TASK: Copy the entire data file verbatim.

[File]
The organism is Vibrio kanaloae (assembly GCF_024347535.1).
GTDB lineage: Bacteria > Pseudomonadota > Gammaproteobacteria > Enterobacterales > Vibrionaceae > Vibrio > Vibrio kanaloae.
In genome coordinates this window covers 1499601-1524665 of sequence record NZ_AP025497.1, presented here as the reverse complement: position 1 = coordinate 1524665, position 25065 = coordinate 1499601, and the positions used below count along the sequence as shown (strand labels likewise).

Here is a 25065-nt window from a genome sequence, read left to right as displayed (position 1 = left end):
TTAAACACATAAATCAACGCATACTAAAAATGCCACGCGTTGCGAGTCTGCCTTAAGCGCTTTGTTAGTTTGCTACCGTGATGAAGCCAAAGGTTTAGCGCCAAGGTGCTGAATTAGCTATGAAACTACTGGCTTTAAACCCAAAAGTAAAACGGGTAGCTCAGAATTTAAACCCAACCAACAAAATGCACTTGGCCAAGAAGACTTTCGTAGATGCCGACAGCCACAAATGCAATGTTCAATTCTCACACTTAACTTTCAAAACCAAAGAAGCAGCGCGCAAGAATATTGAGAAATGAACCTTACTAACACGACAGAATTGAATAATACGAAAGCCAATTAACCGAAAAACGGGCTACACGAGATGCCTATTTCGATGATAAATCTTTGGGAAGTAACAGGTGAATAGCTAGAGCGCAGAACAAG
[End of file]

The organism is Vibrio kanaloae (assembly GCF_024347535.1).
GTDB lineage: Bacteria > Pseudomonadota > Gammaproteobacteria > Enterobacterales > Vibrionaceae > Vibrio > Vibrio kanaloae.
In genome coordinates this window covers 1499601-1524665 of sequence record NZ_AP025497.1, presented here as the reverse complement: position 1 = coordinate 1524665, position 25065 = coordinate 1499601, and the positions used below count along the sequence as shown (strand labels likewise).

Here is a 25065-nt window from a genome sequence, read left to right as displayed (position 1 = left end):
TTAAACACATAAATCAACGCATACTAAAAATGCCACGCGTTGCGAGTCTGCCTTAAGCGCTTTGTTAGTTTGCTACCGTGATGAAGCCAAAGGTTTAGCGCCAAGGTGCTGAATTAGCTATGAAACTACTGGCTTTAAACCCAAAAGTAAAACGGGTAGCTCAGAATTTAAACCCAACCAACAAAATGCACTTGGCCAAGAAGACTTTCGTAGATGCCGACAGCCACAAATGCAATGTTCAATTCTCACACTTAACTTTCAAAACCAAAGAAGCAGCGCGCAAGAATATTGAGAAATGAACCTTACTAACACGACAGAATTGAATAATACGAAAGCCAATTAACCGAAAAACGGGCTACACGAGATGCCTATTTCGATGATAAATCTTTGGGAAGTAACAGGTGAATAGCTAGAGCGCAGAACAAG